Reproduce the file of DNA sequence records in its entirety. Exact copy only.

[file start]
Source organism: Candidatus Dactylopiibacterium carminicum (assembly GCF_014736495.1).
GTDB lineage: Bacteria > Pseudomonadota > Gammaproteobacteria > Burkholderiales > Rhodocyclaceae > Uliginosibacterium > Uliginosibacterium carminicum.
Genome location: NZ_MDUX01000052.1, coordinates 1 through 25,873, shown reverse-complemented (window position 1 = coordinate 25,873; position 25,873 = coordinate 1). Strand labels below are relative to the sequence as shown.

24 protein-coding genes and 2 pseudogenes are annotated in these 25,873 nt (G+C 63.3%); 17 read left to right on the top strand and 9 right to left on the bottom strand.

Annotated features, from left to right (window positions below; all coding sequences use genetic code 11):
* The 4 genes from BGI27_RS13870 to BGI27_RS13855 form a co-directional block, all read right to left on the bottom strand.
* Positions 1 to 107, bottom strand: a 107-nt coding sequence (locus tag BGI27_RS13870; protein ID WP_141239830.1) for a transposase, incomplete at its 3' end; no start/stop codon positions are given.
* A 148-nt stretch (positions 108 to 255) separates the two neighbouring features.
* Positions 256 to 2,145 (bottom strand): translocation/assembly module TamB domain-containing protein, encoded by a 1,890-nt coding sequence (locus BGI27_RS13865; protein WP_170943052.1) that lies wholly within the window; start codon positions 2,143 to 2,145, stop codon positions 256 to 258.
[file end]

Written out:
Source organism: Candidatus Dactylopiibacterium carminicum (assembly GCF_014736495.1).
GTDB lineage: Bacteria > Pseudomonadota > Gammaproteobacteria > Burkholderiales > Rhodocyclaceae > Uliginosibacterium > Uliginosibacterium carminicum.
Genome location: NZ_MDUX01000052.1, coordinates 1 through 25,873, shown reverse-complemented (window position 1 = coordinate 25,873; position 25,873 = coordinate 1). Strand labels below are relative to the sequence as shown.

24 protein-coding genes and 2 pseudogenes are annotated in these 25,873 nt (G+C 63.3%); 17 read left to right on the top strand and 9 right to left on the bottom strand.

Annotated features, from left to right (window positions below; all coding sequences use genetic code 11):
* The 4 genes from BGI27_RS13870 to BGI27_RS13855 form a co-directional block, all read right to left on the bottom strand.
* Positions 1 to 107, bottom strand: a 107-nt coding sequence (locus tag BGI27_RS13870; protein ID WP_141239830.1) for a transposase, incomplete at its 3' end; no start/stop codon positions are given.
* A 148-nt stretch (positions 108 to 255) separates the two neighbouring features.
* Positions 256 to 2,145 (bottom strand): translocation/assembly module TamB domain-containing protein, encoded by a 1,890-nt coding sequence (locus BGI27_RS13865; protein WP_170943052.1) that lies wholly within the window; start codon positions 2,143 to 2,145, stop codon positions 256 to 258.